Posted on


So I’ve been putting the finishing touches on my Sinatra productivity app. After tinkering around with it for a while, I’ve found an fairly optimal level of organization.


Sinatra is a nice, lightweight framework. I recommend it.

It works like this. I have a text file: plan.txt. I have my tasks writen out there in a simple list.

Beneath each task, I have a line showing my level of completion of that task: 0 for unstarted, – for in progress, and 1 for complete.

Then I use that simple information and some redis trickery to do some note-taking behind the scenes and assemble a visual display.

As soon as I change the file to indicate that a task is underway or complete, I record that automatically. This data is then fed into the views, for me to scan and absorb at a glance.

The centerpiece of this whole project revolves around Google Graphs.


On the most important graph on the display page, I show how long I’ve spent completing each task. Every else has turned out to be secondary to this graph, the real be-all and end-all of the project. Everything is there, proportionally represented, including breaks (recorded as times when there’s only 0’s and 1’s on the text file, meaning nothing is recorded as being ‘in progress’).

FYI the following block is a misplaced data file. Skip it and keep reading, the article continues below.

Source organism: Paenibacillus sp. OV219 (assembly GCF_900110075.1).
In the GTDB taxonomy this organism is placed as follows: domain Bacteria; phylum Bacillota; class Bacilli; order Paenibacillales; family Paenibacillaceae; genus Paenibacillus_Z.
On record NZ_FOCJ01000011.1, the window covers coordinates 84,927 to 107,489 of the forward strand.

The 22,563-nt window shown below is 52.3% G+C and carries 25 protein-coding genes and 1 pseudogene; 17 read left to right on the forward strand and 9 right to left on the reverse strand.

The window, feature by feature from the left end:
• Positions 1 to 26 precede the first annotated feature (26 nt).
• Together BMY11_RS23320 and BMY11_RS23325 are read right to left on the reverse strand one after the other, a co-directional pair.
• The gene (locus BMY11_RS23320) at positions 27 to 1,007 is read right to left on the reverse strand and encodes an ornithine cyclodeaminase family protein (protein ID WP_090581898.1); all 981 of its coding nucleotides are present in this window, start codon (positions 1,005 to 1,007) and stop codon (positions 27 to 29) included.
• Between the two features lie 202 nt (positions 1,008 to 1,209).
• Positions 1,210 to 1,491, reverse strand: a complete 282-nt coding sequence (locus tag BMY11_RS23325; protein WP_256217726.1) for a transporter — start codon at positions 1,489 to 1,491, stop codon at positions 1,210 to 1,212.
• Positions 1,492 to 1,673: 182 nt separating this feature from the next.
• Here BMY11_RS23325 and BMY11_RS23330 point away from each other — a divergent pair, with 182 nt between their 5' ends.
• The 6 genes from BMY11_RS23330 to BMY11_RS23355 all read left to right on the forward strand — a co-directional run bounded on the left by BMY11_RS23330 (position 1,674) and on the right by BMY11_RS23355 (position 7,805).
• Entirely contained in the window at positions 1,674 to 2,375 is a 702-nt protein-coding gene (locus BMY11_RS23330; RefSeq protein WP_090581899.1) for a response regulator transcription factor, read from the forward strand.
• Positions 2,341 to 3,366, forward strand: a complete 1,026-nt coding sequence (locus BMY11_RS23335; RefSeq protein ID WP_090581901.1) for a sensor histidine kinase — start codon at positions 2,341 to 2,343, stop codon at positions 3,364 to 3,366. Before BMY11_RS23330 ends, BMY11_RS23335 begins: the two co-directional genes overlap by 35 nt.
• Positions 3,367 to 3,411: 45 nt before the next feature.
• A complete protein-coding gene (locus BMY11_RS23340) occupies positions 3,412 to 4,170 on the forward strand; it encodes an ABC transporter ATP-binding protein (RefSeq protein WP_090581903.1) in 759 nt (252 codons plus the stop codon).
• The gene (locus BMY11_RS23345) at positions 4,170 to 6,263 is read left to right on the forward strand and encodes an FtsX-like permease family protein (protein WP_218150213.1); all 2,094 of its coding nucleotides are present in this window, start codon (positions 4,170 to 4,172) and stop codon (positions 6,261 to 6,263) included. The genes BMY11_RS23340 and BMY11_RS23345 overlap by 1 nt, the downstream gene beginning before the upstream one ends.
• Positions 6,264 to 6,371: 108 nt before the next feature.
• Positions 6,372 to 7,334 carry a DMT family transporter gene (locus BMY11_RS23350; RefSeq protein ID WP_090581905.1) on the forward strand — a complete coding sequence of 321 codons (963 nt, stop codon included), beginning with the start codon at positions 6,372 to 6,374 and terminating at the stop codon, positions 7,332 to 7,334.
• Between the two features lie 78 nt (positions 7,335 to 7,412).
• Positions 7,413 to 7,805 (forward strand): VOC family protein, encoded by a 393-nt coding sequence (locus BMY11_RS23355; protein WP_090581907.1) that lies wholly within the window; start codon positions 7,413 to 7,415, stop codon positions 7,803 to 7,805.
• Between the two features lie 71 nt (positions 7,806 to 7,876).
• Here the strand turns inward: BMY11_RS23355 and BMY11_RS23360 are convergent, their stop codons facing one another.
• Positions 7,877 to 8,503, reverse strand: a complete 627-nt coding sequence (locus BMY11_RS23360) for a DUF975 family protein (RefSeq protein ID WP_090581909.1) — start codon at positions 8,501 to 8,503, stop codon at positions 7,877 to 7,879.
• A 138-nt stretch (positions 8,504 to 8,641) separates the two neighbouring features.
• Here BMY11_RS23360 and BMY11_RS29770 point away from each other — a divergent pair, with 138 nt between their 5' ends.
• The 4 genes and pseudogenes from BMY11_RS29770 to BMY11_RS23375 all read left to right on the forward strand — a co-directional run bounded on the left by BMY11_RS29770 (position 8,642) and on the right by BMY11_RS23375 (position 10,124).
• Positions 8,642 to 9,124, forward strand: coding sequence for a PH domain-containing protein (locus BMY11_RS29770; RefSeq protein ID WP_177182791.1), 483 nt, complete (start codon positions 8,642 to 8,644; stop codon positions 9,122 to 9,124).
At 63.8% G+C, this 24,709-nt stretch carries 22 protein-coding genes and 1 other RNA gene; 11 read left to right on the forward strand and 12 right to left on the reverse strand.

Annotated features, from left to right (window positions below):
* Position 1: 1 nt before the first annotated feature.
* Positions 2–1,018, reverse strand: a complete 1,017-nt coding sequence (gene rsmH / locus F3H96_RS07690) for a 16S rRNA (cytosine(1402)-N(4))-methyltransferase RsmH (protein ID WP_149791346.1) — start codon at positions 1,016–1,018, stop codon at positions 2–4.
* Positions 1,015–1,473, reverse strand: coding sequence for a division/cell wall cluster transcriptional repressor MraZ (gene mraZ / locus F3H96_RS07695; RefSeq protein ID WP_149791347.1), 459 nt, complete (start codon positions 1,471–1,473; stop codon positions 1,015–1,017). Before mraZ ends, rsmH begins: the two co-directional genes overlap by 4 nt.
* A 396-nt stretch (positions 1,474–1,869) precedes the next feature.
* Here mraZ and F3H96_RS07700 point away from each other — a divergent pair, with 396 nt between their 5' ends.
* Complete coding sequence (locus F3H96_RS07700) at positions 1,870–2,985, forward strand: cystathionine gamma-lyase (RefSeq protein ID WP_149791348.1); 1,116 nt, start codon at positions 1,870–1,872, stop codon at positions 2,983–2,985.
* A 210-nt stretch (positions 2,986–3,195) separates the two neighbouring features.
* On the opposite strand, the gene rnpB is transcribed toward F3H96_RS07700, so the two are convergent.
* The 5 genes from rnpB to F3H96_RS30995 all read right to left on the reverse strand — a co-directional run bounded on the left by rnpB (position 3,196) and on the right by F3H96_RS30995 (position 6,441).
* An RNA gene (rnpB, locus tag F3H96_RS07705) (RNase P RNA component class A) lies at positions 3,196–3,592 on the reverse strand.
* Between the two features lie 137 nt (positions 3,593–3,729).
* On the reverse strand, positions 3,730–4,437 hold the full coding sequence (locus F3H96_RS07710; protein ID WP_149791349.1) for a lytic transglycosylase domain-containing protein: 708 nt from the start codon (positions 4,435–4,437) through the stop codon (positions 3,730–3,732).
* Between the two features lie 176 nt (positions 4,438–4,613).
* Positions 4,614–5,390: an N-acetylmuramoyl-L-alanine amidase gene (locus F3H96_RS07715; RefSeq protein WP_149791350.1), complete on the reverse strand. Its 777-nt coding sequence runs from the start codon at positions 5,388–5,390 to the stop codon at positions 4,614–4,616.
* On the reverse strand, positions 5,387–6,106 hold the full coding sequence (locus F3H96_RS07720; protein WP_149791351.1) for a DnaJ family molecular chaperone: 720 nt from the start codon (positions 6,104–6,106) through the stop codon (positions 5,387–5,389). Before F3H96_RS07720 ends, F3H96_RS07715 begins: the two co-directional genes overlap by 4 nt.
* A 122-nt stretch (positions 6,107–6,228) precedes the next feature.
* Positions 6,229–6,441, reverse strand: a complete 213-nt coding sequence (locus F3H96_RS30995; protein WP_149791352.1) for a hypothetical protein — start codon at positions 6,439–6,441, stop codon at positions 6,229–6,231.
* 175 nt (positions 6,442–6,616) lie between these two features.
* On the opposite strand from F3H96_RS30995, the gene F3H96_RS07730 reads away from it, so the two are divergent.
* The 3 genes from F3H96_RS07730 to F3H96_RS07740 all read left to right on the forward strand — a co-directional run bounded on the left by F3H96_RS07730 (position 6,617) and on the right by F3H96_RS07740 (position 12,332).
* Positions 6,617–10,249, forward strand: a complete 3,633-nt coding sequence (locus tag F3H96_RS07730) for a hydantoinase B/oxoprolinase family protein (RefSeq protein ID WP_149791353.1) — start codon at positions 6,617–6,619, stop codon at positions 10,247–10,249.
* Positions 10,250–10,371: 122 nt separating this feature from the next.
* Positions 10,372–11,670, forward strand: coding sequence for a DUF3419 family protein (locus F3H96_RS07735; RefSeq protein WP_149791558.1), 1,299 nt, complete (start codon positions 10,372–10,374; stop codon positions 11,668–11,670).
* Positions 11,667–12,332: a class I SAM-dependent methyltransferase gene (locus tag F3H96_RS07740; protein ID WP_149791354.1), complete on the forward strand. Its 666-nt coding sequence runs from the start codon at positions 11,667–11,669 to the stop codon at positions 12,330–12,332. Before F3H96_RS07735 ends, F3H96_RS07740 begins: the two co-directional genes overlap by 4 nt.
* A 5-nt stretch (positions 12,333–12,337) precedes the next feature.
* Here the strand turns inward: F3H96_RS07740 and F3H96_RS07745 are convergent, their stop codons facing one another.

And – surprise, surprise – it seems that most of my time is allocated ‘off the books.’ This isn’t the same as saying I’m goofing off during that time, or not doing work. It just means that it’s not officially designated on my to-do list. I would’ve thought that I was being fairly punctual about my to-do list, but the graphical evidence plainly shows that I was not. That is the whole point of the productivity app, after all – illuminating things I didn’t know were happening – so finding this out was a big win for me.

Consequently, getting into the habit of recording projects when they start, and tabulating all my activities, is my next big goal. For me, that’s the way technology works best: a little bit of code-nudging, followed by modification of my own behavior, and a more intelligent and aware approach to my work.


Leave a Reply

Fill in your details below or click an icon to log in: Logo

You are commenting using your account. Log Out / Change )

Twitter picture

You are commenting using your Twitter account. Log Out / Change )

Facebook photo

You are commenting using your Facebook account. Log Out / Change )

Google+ photo

You are commenting using your Google+ account. Log Out / Change )

Connecting to %s